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Enforcing Settlement Agreements: A Case Study of Lequbu Specialised Services (Pty) Ltd v Matjhabeng Local Municipality


In a landmark decision by the Free State High Court, Bloemfontein, the case of Lequbu Specialised Services (Pty) Ltd v Matjhabeng Local Municipality (3328/2021) [2024] ZAFSHC 14 (18 January 2024) serves as a pivotal example of the legal enforceability of settlement agreements in South Africa. This blog post delves into the case’s background, the legal principles applied, and the court’s judgment, offering valuable insights into dispute resolution and the significance of honouring settlement agreements.



Lequbu Specialised Services (Pty) Ltd (Applicant) entered into a contractual agreement with the Matjhabeng Local Municipality (Respondent) to provide professional services. Following a dispute over the quantum of fees owed, the parties engaged in mediation, which resulted in a settlement agreement. The Municipality, however, defaulted on this agreement, leading to legal proceedings to enforce the settlement.


Legal Principles Highlighted

  • Rule 41(4) Application: The case underscored the application of Rule 41(4), which allows for the enforcement of settlement agreements that have not been carried out by applying for judgment based on the terms of the agreement.
  • Enforceability of Settlement Agreements: The judgment reaffirmed that settlement agreements, once concluded and relating to settled litigation, are legally binding and enforceable, precluding parties from raising defences not included in the agreement.


Key Quotes from the Judgment

  1. “Because the Applicant was dissatisfied with the mediation outcome, the Applicant signified its intention to continue with legal proceedings to determine the quantum of its claim.” – This statement outlines the Applicant’s journey from dissatisfaction with mediation to seeking judicial enforcement of the settlement agreement.
  2. “Any party to a settlement which has been reduced to writing and signed by the parties or their legal representatives, but which has not been carried out, may apply for judgment in terms thereof.” – This reinforces the legal mechanism for enforcing settlement agreements.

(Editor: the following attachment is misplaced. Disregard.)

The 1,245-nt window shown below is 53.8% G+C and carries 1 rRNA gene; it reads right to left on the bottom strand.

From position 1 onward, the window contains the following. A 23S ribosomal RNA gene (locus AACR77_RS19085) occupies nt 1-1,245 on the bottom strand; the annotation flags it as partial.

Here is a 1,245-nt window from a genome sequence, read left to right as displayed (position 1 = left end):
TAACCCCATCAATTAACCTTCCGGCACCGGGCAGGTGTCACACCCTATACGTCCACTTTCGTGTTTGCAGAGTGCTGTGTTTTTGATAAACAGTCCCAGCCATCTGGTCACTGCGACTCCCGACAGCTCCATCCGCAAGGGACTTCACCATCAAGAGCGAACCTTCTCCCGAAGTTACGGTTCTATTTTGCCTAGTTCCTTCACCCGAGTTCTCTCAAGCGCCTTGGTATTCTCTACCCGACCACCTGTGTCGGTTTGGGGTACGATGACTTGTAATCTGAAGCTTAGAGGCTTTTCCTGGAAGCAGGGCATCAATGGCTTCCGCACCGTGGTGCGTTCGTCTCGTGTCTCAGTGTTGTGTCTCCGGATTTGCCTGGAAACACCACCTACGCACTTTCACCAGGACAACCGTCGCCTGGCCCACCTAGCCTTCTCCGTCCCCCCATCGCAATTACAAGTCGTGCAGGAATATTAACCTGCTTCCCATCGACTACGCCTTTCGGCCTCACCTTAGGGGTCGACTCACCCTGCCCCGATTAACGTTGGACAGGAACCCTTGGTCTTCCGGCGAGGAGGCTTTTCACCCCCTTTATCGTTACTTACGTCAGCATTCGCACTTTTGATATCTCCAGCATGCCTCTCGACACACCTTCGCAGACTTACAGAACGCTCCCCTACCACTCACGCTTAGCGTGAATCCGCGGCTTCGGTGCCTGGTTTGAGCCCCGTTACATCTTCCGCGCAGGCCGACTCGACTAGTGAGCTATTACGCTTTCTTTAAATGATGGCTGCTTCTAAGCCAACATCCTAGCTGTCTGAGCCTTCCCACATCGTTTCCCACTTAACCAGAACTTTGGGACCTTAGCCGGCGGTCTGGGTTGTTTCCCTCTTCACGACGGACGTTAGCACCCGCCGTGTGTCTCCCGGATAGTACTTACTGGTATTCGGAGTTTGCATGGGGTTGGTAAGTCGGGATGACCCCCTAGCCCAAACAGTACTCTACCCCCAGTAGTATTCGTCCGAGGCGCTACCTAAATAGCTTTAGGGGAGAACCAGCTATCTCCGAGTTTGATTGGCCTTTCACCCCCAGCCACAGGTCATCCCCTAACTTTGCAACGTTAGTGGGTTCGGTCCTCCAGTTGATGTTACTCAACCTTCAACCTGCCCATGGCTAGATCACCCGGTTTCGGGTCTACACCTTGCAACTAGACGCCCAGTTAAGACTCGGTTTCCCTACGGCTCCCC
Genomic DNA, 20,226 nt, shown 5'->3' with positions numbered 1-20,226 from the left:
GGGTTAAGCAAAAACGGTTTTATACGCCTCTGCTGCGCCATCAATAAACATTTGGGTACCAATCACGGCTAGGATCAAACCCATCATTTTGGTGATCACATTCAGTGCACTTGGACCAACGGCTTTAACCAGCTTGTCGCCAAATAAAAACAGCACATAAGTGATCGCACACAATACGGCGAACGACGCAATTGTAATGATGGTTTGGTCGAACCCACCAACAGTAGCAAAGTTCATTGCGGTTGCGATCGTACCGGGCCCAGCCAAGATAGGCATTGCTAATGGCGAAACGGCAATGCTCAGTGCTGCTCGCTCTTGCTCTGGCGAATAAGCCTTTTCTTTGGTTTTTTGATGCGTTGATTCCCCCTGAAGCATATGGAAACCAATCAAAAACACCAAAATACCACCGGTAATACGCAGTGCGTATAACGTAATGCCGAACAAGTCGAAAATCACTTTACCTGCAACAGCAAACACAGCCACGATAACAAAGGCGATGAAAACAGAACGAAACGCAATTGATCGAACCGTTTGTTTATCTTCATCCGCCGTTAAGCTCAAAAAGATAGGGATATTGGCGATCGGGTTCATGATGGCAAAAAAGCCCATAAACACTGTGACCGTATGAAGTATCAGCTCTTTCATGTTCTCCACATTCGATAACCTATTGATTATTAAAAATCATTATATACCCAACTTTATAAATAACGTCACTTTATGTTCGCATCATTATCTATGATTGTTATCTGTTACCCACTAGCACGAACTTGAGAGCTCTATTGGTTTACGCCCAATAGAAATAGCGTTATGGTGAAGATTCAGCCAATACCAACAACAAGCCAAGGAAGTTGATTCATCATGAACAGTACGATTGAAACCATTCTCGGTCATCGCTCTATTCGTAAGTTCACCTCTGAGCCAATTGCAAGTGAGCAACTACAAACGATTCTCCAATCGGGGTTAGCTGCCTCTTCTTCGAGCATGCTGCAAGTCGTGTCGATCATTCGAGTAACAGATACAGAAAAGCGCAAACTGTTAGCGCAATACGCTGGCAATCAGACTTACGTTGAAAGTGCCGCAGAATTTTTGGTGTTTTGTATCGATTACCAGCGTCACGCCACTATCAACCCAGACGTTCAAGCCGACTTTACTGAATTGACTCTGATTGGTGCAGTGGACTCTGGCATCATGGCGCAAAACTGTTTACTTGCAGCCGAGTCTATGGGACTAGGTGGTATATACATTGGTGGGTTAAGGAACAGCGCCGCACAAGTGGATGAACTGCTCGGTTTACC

3. “The result of the settlement agreement made an order of court is that a party is precluded from relying on a cause of action or defence that could have been advanced or raised but for the settlement order.” – This highlights the finality and enforceability of settlement agreements once made an order of court.


Court’s Judgment

The court ordered the Matjhabeng Local Municipality to pay Lequbu Specialised Services the agreed sum of R4,000,000.00 in terms of the settlement agreement, along with interest and the costs of the application. This decision not only served justice for the aggrieved party but also set a precedent for the enforceability of settlement agreements in South African legal practice.


What is Rule 41(4)?

Rule 41(4) allows a party to apply for judgment based on a settlement agreement that has not been executed, highlighting the legal recourse available when a party defaults on such agreements.

Why are settlement agreements important?

Settlement agreements provide a means to amicably resolve disputes without prolonged litigation. They are legally binding and ensure that parties adhere to the agreed-upon terms to settle their disputes.

Can a settlement agreement be challenged?

Once a settlement agreement is made in an order of court, it becomes challenging to raise defences or causes of action not included in the agreement, underscoring the importance of carefully drafting and agreeing to the terms.


The case of Lequbu Specialised Services (Pty) Ltd v Matjhabeng Local Municipality is a testament to the legal system’s commitment to upholding the sanctity of settlement agreements. It serves as a cautionary tale for parties to honour their commitments and provides a clear pathway for enforcing agreements through the judiciary. This decision reinforces the principle that once made, agreements are not merely moral obligations but enforceable under the law.

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